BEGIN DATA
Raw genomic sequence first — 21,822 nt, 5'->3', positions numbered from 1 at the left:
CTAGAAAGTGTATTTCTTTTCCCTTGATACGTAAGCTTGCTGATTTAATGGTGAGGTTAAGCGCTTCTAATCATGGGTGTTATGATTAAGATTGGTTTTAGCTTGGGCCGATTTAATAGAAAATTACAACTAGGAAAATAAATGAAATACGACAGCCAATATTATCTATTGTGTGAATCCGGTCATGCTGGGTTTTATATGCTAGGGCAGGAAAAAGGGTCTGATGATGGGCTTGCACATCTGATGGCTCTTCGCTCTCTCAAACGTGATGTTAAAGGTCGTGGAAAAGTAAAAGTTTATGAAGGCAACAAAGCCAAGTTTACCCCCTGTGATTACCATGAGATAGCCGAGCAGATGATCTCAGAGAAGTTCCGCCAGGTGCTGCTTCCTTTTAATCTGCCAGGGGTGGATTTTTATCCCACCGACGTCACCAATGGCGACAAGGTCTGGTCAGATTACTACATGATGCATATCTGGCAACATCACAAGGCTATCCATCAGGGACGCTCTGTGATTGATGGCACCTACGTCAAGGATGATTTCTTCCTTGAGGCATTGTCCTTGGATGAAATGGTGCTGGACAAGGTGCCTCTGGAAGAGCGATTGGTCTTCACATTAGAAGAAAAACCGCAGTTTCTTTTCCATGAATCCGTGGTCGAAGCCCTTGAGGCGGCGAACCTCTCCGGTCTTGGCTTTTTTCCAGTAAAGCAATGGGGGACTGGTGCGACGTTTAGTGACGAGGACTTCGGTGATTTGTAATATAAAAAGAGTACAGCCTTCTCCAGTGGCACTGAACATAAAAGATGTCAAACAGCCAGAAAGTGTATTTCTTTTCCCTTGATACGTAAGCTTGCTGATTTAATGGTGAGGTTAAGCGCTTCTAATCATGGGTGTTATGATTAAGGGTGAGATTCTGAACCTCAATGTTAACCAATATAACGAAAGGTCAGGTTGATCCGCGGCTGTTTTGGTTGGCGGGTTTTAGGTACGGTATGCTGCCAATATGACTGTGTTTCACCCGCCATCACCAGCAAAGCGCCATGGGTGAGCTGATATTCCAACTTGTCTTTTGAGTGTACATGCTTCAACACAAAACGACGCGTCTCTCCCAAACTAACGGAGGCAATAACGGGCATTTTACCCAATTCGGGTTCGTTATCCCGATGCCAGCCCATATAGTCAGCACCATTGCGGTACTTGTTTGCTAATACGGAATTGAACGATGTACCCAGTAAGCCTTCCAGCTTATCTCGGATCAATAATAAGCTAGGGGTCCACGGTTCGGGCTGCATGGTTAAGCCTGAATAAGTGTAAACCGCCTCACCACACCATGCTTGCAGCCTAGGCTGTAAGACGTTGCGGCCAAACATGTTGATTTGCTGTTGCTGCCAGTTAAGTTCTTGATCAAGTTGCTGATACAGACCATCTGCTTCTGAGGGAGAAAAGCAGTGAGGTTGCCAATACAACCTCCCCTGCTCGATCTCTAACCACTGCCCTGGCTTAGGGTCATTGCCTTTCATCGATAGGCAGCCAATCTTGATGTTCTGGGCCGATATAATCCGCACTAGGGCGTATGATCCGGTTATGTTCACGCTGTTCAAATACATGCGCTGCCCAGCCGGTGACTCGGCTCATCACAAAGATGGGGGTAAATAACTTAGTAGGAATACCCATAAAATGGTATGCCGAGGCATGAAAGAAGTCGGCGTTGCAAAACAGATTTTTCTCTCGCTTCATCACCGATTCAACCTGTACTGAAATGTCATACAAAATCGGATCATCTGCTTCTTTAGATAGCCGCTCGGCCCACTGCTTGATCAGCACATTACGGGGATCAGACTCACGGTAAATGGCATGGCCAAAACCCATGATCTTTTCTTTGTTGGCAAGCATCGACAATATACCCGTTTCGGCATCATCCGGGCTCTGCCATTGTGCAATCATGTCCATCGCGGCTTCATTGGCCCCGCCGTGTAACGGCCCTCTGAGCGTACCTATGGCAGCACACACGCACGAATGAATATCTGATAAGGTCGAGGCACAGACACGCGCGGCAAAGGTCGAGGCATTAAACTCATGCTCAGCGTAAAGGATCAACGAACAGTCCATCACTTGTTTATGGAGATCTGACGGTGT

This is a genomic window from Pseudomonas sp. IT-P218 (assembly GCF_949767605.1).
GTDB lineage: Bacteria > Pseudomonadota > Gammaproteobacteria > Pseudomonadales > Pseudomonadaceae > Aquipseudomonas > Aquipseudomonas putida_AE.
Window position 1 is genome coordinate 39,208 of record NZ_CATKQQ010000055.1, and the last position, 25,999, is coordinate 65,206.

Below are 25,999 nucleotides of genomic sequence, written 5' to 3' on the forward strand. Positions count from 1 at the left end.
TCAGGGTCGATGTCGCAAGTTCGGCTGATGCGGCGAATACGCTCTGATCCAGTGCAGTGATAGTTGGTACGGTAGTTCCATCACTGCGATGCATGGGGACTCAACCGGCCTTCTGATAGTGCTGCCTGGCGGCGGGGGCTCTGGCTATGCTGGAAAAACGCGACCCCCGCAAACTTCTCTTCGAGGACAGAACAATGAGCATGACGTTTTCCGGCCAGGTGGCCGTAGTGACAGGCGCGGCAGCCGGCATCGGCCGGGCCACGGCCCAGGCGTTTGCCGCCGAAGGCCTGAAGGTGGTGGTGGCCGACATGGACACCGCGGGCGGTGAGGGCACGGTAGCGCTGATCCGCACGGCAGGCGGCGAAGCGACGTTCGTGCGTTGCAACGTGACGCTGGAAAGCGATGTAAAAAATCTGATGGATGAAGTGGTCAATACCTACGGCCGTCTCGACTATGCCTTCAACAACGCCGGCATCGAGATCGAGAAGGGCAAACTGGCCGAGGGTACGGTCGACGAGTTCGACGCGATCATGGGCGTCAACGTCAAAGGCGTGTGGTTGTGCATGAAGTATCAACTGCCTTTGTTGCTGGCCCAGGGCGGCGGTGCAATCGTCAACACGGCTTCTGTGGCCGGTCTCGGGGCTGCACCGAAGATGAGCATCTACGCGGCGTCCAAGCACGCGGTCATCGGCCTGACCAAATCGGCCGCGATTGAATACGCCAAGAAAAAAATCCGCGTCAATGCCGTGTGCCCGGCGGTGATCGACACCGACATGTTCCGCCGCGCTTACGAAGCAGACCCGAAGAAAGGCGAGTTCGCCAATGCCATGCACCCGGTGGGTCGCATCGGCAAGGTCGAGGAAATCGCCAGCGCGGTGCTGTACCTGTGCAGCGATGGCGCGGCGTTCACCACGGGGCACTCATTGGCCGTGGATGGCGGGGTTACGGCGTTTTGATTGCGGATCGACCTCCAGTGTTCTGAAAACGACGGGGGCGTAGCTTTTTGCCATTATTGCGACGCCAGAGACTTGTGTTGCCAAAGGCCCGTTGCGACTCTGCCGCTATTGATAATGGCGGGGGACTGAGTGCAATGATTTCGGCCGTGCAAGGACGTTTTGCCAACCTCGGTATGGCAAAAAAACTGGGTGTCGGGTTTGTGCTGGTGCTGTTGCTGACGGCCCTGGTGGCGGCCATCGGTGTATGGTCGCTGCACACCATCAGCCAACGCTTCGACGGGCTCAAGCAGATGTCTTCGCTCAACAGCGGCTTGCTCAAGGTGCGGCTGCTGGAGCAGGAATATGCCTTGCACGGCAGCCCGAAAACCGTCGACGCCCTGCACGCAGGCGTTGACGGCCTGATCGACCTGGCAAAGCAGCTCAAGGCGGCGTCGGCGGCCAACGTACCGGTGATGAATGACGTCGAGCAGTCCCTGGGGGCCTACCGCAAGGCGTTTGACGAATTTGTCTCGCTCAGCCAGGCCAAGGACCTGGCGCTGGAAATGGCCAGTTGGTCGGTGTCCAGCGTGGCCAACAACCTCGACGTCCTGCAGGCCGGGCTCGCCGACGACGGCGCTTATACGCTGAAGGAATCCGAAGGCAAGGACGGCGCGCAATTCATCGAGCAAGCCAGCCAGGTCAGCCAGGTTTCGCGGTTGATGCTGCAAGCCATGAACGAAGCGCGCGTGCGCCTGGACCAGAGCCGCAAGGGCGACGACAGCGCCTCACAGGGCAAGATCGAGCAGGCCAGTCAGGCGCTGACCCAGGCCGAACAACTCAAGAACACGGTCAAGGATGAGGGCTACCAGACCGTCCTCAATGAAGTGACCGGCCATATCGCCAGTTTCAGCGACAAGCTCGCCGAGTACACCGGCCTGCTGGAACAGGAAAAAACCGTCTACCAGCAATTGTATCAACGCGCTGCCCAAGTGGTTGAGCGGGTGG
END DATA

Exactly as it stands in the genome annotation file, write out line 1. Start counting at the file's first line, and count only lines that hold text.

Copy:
Raw genomic sequence first — 21,822 nt, 5'->3', positions numbered from 1 at the left: